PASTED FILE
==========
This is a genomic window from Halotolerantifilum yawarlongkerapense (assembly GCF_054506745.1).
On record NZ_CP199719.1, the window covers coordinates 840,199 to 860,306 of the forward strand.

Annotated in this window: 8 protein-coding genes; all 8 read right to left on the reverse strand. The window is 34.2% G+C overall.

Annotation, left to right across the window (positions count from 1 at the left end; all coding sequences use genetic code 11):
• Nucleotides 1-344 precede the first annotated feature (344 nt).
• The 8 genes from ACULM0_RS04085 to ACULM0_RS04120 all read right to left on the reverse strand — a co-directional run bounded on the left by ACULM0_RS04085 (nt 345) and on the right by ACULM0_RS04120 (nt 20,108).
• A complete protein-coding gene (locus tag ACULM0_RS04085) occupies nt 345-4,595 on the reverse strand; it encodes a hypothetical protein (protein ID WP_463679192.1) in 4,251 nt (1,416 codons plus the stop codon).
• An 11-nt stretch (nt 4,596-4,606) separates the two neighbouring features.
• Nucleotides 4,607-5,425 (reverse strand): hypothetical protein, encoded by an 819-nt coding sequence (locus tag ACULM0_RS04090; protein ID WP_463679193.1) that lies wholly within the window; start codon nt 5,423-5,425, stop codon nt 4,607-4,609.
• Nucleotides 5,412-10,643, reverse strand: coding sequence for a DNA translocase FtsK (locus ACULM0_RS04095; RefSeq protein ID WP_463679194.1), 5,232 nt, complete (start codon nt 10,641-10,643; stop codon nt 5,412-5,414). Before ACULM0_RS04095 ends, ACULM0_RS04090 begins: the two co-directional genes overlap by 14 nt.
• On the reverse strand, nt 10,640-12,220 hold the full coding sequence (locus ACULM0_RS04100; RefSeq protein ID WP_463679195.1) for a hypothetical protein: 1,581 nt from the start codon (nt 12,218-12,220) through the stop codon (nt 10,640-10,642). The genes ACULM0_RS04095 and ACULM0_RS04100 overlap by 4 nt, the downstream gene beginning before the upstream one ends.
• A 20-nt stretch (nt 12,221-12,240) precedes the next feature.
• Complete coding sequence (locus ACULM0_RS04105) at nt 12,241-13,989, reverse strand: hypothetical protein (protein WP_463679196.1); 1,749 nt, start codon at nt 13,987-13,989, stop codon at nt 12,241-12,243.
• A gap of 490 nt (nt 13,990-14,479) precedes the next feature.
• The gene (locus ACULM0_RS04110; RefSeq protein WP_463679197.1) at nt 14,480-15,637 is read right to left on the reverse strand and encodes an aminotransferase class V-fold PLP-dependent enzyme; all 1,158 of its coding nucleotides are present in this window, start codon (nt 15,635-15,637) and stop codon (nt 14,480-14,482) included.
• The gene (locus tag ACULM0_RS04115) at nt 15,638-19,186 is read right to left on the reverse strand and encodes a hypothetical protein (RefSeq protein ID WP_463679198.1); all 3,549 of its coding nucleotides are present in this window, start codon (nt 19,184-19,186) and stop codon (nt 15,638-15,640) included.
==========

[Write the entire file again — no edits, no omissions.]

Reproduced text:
This is a genomic window from Halotolerantifilum yawarlongkerapense (assembly GCF_054506745.1).
On record NZ_CP199719.1, the window covers coordinates 840,199 to 860,306 of the forward strand.

Annotated in this window: 8 protein-coding genes; all 8 read right to left on the reverse strand. The window is 34.2% G+C overall.

Annotation, left to right across the window (positions count from 1 at the left end; all coding sequences use genetic code 11):
• Nucleotides 1-344 precede the first annotated feature (344 nt).
• The 8 genes from ACULM0_RS04085 to ACULM0_RS04120 all read right to left on the reverse strand — a co-directional run bounded on the left by ACULM0_RS04085 (nt 345) and on the right by ACULM0_RS04120 (nt 20,108).
• A complete protein-coding gene (locus tag ACULM0_RS04085) occupies nt 345-4,595 on the reverse strand; it encodes a hypothetical protein (protein ID WP_463679192.1) in 4,251 nt (1,416 codons plus the stop codon).
• An 11-nt stretch (nt 4,596-4,606) separates the two neighbouring features.
• Nucleotides 4,607-5,425 (reverse strand): hypothetical protein, encoded by an 819-nt coding sequence (locus tag ACULM0_RS04090; protein ID WP_463679193.1) that lies wholly within the window; start codon nt 5,423-5,425, stop codon nt 4,607-4,609.
• Nucleotides 5,412-10,643, reverse strand: coding sequence for a DNA translocase FtsK (locus ACULM0_RS04095; RefSeq protein ID WP_463679194.1), 5,232 nt, complete (start codon nt 10,641-10,643; stop codon nt 5,412-5,414). Before ACULM0_RS04095 ends, ACULM0_RS04090 begins: the two co-directional genes overlap by 14 nt.
• On the reverse strand, nt 10,640-12,220 hold the full coding sequence (locus ACULM0_RS04100; RefSeq protein ID WP_463679195.1) for a hypothetical protein: 1,581 nt from the start codon (nt 12,218-12,220) through the stop codon (nt 10,640-10,642). The genes ACULM0_RS04095 and ACULM0_RS04100 overlap by 4 nt, the downstream gene beginning before the upstream one ends.
• A 20-nt stretch (nt 12,221-12,240) precedes the next feature.
• Complete coding sequence (locus ACULM0_RS04105) at nt 12,241-13,989, reverse strand: hypothetical protein (protein WP_463679196.1); 1,749 nt, start codon at nt 13,987-13,989, stop codon at nt 12,241-12,243.
• A gap of 490 nt (nt 13,990-14,479) precedes the next feature.
• The gene (locus ACULM0_RS04110; RefSeq protein WP_463679197.1) at nt 14,480-15,637 is read right to left on the reverse strand and encodes an aminotransferase class V-fold PLP-dependent enzyme; all 1,158 of its coding nucleotides are present in this window, start codon (nt 15,635-15,637) and stop codon (nt 14,480-14,482) included.
• The gene (locus tag ACULM0_RS04115) at nt 15,638-19,186 is read right to left on the reverse strand and encodes a hypothetical protein (RefSeq protein ID WP_463679198.1); all 3,549 of its coding nucleotides are present in this window, start codon (nt 19,184-19,186) and stop codon (nt 15,638-15,640) included.